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this is my first question in this site, and I've just started programming, please be patient with me. I'm having some trouble with this code to read strings and intergers from a file, they are separated by a semicolon ";" and it starts with the number of lines. The file is something like this:


What I tried to do was to create a function that would receive a file pointer (fp) and the number of lines that was read in the main function. It would read the file and save the intergers and strings in matrices :


char timesjogos[100][2][100];
int golsjogos[100][3];
int faltasjogos[100][3];
int camajogos[100][3];
int cverjogos[100][3];

int ReadGames(FILE *caminho,int njogos){
    printf("starting to read jogos.\n");
    int i=0;
    while(fscanf(caminho, " %[^;];%d[^;];%[^;];%d[^;];%d[^;];%d[^;];%d[^;];",
        timesjogos[i][0], &golsjogos[i][0], timesjogos[i][1], &golsjogos[i][1],
        &faltasjogos[i][0], &camajogos[i][0], &cverjogos[i][0]) == 7)
        if(i < njogos)

int main()
    FILE *fp;
    int nbets;
    fp = fopen("jogos.txt", "r");
    if (!fp){
        printf ("Error trying to open file.");
    fscanf(fp, " %d[^;];", &nbets);
    ReadGames(fp, nbets);

My doubts are about the %[^;]; I used to read each string up to the ; , should I use %d[^;] for the intergers? What is the correct way to do it?

Also, I'm using global variables to save the information read, the problem is that they can be not large enough to save huge amounts of lines (my professor made a 24180 lines file to test our codes). I was thinking about using the number of lines it gives in the first line to make pre-sized matrices inside the function, but how can I return or save it after the function ends?

I'm sorry for the huge code, but I wanted to show all the details. I would be very thankful for your more experienced help :D

share|improve this question
Try std::getline(string, ';'). –  Thomas Matthews Jan 25 '14 at 1:59
@ThomasMatthews: When did std::getline become available in C? –  Ken White Jan 25 '14 at 2:03
I need to store the intergers and strings separately, will this store the whole line? –  user3203734 Jan 25 '14 at 2:03
It would help to know precisely what you are supposed to do with the integers and the strings. Store them in separate files? Under which format? Since I can't read your language (Spanish?), I can hardly get that information from your source file :) –  kuroi neko Jan 25 '14 at 2:05
"My doubts are about" - did you try compiling and running your code? What happens when you do? Does it compile? Does it run? Does it read the correct values into the correct arrays? You can create a smaller version of the file for your initial tests, and then move up to the real one when you have it working on the small one. –  Ken White Jan 25 '14 at 2:09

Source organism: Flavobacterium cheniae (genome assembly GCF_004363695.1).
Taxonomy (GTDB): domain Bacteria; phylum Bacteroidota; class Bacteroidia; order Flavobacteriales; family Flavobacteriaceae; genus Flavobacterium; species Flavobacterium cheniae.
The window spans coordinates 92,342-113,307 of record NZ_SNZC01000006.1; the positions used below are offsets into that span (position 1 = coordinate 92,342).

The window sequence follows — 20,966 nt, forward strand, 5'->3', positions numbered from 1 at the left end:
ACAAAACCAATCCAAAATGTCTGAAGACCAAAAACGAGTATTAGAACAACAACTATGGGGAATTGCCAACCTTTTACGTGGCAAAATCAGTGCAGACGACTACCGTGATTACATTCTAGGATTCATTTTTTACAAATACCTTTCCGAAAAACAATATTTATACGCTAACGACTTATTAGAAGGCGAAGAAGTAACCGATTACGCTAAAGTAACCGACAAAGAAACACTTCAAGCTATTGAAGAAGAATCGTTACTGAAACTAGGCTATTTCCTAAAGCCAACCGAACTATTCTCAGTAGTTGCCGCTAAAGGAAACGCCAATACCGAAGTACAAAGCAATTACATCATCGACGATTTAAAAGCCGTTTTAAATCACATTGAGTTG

1 Answer 1

up vote 1 down vote accepted

The %[^;] notation reads a string consisting of any number of non-semicolons. The parsing stops when a semicolon is encountered. With numbers, the parsing stops at a semicolon anyway; the semicolon is not a part of the representation of a number.

Your use of %d[^;] means that fscanf() is looking for an integer (%d), then an open square bracket, caret, semicolon and close square bracket. These don't appear in the input, of course, so the scanning fails.

Therefore, your input loop should probably be:

while (fscanf(caminho, " %[^;];%d;%[^;];%d;%d;%d;%d;",
              timesjogos[i][0], &golsjogos[i][0], timesjogos[i][1],
              &golsjogos[i][1], &faltasjogos[i][0], &camajogos[i][0],
              &cverjogos[i][0]) == 7)

You might prefer to specify a maximum length for the %[^;] conversion specifications; %99[^;] would be appropriate since the third dimension of timesjogos is 100. There's an off-by-one difference between the length specified and the length used (enshrined because of ancient history; it was that way before the first C standard, and the C standard codified existing practice).

share|improve this answer
So, the %[^;] will read everything as a string? Or will the vector's type determine if it's a string or an interger? Thanks for answering so fast btw. –  user3203734 Jan 25 '14 at 2:25
I'm not sure what you mean by "the vector's type", but %[xyz] is a conversion specification that reads a string (in this example, consisting of the letters x, y or z). It is just like %s except that you get to specify which characters are OK. When you write %d[^;], you have one conversion specification (%d) followed by four characters which, since they are not preceded by a %, are not part of a conversion specification and therefore stand for themselves; the characters must appear in the input for the scanning to proceed past this point in the format string. –  Jonathan Leffler Jan 25 '14 at 2:33

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